For many veterans, returning home after war is a challenging ordeal. Numerous men and women who have served our country suffer from post-traumatic stress (PTS) and struggle to get reintroduced into society, some even commit suicide.
In a 2013 study, the Department of Veteran Affairs reports that 22 veterans each day commit suicide. CreatiVets, a non-profit organization that aims to offer relief and healing to veterans through songwriting, visual arts, music and creative writing, hopes to combat depression, PTS and suicide.
Richard Casper is the co-founder of CreatiVets and learned the struggles firsthand when he returned home after one tour in the Marine Corps Infantry in Iraq where his humvee was blown up four different times and his best friend died beside him. Casper himself suffered through three concussions, tore cartilage in his chest and after returning home learned he had brain damage from a traumatic brain injury.
“I had a lot of stuff inside me that I couldn’t get out after the war about my buddy who died,” Casper tells Sounds Like Nashville. “I started writing a lot about it. Not a song yet, but I was in a creative writing class so I was writing about it.”
When Casper returned from Iraq, he enrolled at a community college in Illinois and a friend suggested he try his hand at songwriting. Soon after, he got accepted to the School of the Art Institute of Chicago and to make money while studying, Casper worked at Joe’s Bar. It was there that he was introduced to several songwriters through the venue’s songwriter series, all the while, he continued to write on the side. As he explains, his anxieties and depression minimized through songwriting and one night after a writer’s round at the venue he approached songwriter Mark Irwin (Alan Jackson, Tim McGraw) and shared his story and asked if he traveled to Nashville if Irwin would write with him. Irwin agreed and soon after Casper took a trip to Music City and wrote a song about his experience in Iraq called “One Night In Iraq.”
After his first writing session, Casper knew he wanted to find a way to help other veterans. He invited his friend who lost a leg and was severely burned from a vehicle borne Improvised Explosive Device (IED) to Nashville and they wrote a song in May of 2013 with Blackjack Billy. It was during this co-write that CreatiVets was born and was founded as a nonprofit that July.
Since 2013, nearly 30 veterans have come to Nashville to write with songwriters like Darryl Worley, Johnny Bulford, Lance Carpenter and Erik Dylan. Casper serves as the nonprofit’s co-writer and tour guide as he spends three days with each veteran. The day before the veteran sits down to write his or her story, Casper takes them to a writer’s round and tells them to listen to why the songwriters created their songs.
“Days prior, I’m on the phone with them prepping them about what the song’s going to be about so when we go into the writing room they know exactly what the song’s going to be. We’re not trying to write a hit song,” he stresses. “We’re trying to write their story and turn it into a song. If it becomes a hit that’s awesome, but that’s not what we’re doing it for. When we’re done, the guitar that we wrote the song with I give to the veteran so that we can get them to hopefully keep learning how to play guitar on their own and to write more music about what they went through and give them a new tool to help with the PTSD.”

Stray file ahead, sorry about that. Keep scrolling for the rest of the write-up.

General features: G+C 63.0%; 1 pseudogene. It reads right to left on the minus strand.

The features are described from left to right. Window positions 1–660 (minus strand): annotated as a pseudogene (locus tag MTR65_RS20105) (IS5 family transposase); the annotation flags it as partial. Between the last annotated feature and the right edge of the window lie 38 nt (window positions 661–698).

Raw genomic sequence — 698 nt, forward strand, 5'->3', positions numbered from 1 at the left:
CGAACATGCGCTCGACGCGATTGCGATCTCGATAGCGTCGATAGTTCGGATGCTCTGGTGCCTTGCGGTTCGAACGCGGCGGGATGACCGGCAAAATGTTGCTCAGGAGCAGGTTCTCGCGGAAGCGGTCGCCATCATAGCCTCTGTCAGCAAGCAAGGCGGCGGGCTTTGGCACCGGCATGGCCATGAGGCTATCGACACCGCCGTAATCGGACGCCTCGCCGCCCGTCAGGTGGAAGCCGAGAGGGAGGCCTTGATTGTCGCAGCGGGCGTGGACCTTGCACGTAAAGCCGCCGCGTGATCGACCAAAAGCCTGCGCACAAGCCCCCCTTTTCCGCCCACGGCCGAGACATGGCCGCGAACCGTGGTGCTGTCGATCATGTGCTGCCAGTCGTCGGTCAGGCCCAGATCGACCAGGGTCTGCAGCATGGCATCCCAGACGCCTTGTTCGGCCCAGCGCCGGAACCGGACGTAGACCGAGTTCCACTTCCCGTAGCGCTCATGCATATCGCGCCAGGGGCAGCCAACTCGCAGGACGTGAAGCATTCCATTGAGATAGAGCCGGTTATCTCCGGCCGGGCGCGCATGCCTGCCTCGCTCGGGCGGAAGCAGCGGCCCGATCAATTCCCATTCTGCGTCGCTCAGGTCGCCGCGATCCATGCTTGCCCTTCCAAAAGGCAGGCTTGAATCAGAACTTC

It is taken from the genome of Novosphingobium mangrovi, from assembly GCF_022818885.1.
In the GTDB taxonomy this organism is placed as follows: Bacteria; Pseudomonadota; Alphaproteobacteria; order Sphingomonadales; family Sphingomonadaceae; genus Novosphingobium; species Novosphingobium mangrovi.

Casper shares that the success of the program lies within the fact that there are two disabled veterans in the same room writing together. He is able to talk to the veteran and get him or her to open up about what they went through because often, Casper had also dealt with the same struggles. He adds that 70% of the writing sessions involve the veteran telling the co-writers something he has held in the entire time he was in service.
“This program doesn’t feel like therapy. It doesn’t feel like you’re going into a program. You’re coming to Nashville to write with a No. 1 songwriter about the things you went through in war. Just tell your story. That’s what gets them out here,” he adds. “Everyone’s story, no matter how horrible it is, has a positive because you get to tell that story to someone who’s relating to you. If you were thinking the same way that person’s thinking, and you’re both going down a bad road, the moment you speak about it, he relates, knows he’s not alone and then they save his life. That’s what this is all about: helping people through our songs, people who are stuck in their houses and don’t want to leave, they hear it and it helps them reach out for help.”
While CreatiVets has directly helped numerous veterans as well as touched Nashville songwriters and others who have heard about the program, Casper says founding the non-profit has also saved his life.
“My anxiety was so bad I couldn’t even talk to my speech teacher. I couldn’t even do a speech in class. I had to do it one on one with my speech teacher in college. That’s how bad my anxiety and depression was,” he admits. “But after songwriting, I performed that song [‘One Night In Iraq’] in front of 1,500 people. That’s the transition that comes from writing things in your heart. It helped me out. It saved my life. That’s why I started this program.”
For more on CreatiVets, to apply for the program or volunteer to be a songwriter, visit their website at creativets.org.